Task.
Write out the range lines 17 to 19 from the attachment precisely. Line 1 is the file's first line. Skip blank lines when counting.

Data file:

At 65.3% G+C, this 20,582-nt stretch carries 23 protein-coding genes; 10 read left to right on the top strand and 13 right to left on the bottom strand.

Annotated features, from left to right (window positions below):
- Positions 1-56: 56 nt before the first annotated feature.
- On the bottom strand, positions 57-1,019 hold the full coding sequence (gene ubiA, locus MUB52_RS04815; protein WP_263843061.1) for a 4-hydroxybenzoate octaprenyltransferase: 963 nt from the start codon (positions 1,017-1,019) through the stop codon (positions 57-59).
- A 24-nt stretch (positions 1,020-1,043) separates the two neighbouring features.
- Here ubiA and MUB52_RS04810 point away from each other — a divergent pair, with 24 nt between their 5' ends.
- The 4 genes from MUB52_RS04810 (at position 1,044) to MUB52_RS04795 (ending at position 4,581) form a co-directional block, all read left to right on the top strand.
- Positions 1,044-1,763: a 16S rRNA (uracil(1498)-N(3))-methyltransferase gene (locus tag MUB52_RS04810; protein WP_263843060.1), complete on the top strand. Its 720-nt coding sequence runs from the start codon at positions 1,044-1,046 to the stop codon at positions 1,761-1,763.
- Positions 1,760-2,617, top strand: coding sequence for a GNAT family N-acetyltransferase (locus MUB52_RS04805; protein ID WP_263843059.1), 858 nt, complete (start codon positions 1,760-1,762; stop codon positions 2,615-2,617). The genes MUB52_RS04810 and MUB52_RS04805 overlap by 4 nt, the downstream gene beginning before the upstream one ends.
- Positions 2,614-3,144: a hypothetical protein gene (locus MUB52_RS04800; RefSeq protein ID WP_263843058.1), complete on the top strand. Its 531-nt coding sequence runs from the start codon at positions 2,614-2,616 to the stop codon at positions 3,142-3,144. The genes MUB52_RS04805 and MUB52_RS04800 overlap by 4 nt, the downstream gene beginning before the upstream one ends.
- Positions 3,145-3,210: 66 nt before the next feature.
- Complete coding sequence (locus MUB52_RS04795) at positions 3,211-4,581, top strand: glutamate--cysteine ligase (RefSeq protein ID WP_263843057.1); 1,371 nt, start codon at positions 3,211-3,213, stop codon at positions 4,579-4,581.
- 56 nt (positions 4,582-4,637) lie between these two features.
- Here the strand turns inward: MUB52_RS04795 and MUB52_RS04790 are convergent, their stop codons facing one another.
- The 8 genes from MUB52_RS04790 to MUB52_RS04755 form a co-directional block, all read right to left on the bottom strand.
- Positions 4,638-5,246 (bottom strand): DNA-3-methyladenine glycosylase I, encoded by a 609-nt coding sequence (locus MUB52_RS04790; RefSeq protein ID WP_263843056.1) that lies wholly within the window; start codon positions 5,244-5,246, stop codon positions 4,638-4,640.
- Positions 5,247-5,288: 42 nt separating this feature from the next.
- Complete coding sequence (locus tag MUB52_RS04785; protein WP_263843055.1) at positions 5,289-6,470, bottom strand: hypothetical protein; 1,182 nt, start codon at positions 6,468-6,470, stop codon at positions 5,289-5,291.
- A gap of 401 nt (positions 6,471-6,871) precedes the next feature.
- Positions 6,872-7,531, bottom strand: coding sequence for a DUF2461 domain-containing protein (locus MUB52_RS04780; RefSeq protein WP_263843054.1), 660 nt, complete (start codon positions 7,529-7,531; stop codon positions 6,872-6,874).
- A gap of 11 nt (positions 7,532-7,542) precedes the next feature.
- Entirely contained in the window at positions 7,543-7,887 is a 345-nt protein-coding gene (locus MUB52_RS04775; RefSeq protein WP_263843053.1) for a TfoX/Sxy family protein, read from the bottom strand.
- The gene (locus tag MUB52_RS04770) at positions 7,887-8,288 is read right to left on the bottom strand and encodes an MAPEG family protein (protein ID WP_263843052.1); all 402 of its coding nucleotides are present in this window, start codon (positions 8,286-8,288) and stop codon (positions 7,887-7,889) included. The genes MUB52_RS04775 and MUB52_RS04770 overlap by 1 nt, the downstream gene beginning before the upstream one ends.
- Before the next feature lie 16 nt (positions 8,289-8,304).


- Positions 5,247-5,288: 42 nt separating this feature from the next.
- Complete coding sequence (locus tag MUB52_RS04785; protein WP_263843055.1) at positions 5,289-6,470, bottom strand: hypothetical protein; 1,182 nt, start codon at positions 6,468-6,470, stop codon at positions 5,289-5,291.
- A gap of 401 nt (positions 6,471-6,871) precedes the next feature.